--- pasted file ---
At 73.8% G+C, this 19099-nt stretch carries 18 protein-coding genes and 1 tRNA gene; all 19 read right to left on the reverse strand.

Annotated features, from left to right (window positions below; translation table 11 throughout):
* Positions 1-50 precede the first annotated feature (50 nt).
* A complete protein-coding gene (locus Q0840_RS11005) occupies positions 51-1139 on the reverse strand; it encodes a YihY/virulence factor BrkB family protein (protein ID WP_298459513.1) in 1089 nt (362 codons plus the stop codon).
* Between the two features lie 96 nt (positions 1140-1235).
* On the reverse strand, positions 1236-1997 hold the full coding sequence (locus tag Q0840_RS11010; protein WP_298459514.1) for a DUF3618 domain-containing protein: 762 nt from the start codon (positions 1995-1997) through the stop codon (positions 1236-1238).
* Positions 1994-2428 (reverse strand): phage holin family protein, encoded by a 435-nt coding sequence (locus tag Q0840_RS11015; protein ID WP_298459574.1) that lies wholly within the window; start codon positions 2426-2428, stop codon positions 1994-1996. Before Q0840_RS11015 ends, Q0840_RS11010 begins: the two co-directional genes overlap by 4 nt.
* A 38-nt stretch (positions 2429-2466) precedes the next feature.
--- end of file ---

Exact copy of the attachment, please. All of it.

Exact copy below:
At 73.8% G+C, this 19099-nt stretch carries 18 protein-coding genes and 1 tRNA gene; all 19 read right to left on the reverse strand.

Annotated features, from left to right (window positions below; translation table 11 throughout):
* Positions 1-50 precede the first annotated feature (50 nt).
* A complete protein-coding gene (locus Q0840_RS11005) occupies positions 51-1139 on the reverse strand; it encodes a YihY/virulence factor BrkB family protein (protein ID WP_298459513.1) in 1089 nt (362 codons plus the stop codon).
* Between the two features lie 96 nt (positions 1140-1235).
* On the reverse strand, positions 1236-1997 hold the full coding sequence (locus tag Q0840_RS11010; protein WP_298459514.1) for a DUF3618 domain-containing protein: 762 nt from the start codon (positions 1995-1997) through the stop codon (positions 1236-1238).
* Positions 1994-2428 (reverse strand): phage holin family protein, encoded by a 435-nt coding sequence (locus tag Q0840_RS11015; protein ID WP_298459574.1) that lies wholly within the window; start codon positions 2426-2428, stop codon positions 1994-1996. Before Q0840_RS11015 ends, Q0840_RS11010 begins: the two co-directional genes overlap by 4 nt.
* A 38-nt stretch (positions 2429-2466) precedes the next feature.